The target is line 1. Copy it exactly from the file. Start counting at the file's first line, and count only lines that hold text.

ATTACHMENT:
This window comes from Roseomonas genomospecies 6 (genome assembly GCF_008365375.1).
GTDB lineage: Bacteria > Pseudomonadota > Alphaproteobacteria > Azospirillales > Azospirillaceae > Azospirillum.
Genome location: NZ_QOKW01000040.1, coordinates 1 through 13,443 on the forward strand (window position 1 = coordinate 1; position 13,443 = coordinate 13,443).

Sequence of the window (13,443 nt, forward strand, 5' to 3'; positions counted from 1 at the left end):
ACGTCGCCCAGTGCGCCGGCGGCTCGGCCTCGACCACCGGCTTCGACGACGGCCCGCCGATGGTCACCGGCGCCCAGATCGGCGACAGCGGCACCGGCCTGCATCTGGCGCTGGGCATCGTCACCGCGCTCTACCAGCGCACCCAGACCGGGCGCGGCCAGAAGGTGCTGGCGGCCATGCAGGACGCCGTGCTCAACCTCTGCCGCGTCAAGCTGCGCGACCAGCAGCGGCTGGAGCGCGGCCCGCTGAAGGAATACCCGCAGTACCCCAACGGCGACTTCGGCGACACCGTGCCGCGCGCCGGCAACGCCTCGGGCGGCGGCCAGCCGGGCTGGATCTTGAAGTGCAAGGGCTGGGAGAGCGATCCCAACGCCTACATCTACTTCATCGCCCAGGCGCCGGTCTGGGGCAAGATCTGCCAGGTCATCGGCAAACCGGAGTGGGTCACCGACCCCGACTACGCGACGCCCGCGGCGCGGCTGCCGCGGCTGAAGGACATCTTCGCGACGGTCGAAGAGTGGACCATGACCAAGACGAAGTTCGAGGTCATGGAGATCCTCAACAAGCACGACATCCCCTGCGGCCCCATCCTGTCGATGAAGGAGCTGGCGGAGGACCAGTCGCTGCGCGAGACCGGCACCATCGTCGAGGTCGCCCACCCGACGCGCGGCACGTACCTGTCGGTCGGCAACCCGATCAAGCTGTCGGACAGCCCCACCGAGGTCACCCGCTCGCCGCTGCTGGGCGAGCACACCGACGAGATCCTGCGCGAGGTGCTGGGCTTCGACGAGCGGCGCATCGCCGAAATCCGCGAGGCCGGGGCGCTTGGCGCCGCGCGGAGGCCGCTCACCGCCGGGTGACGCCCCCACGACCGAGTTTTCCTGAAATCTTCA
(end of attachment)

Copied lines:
This window comes from Roseomonas genomospecies 6 (genome assembly GCF_008365375.1).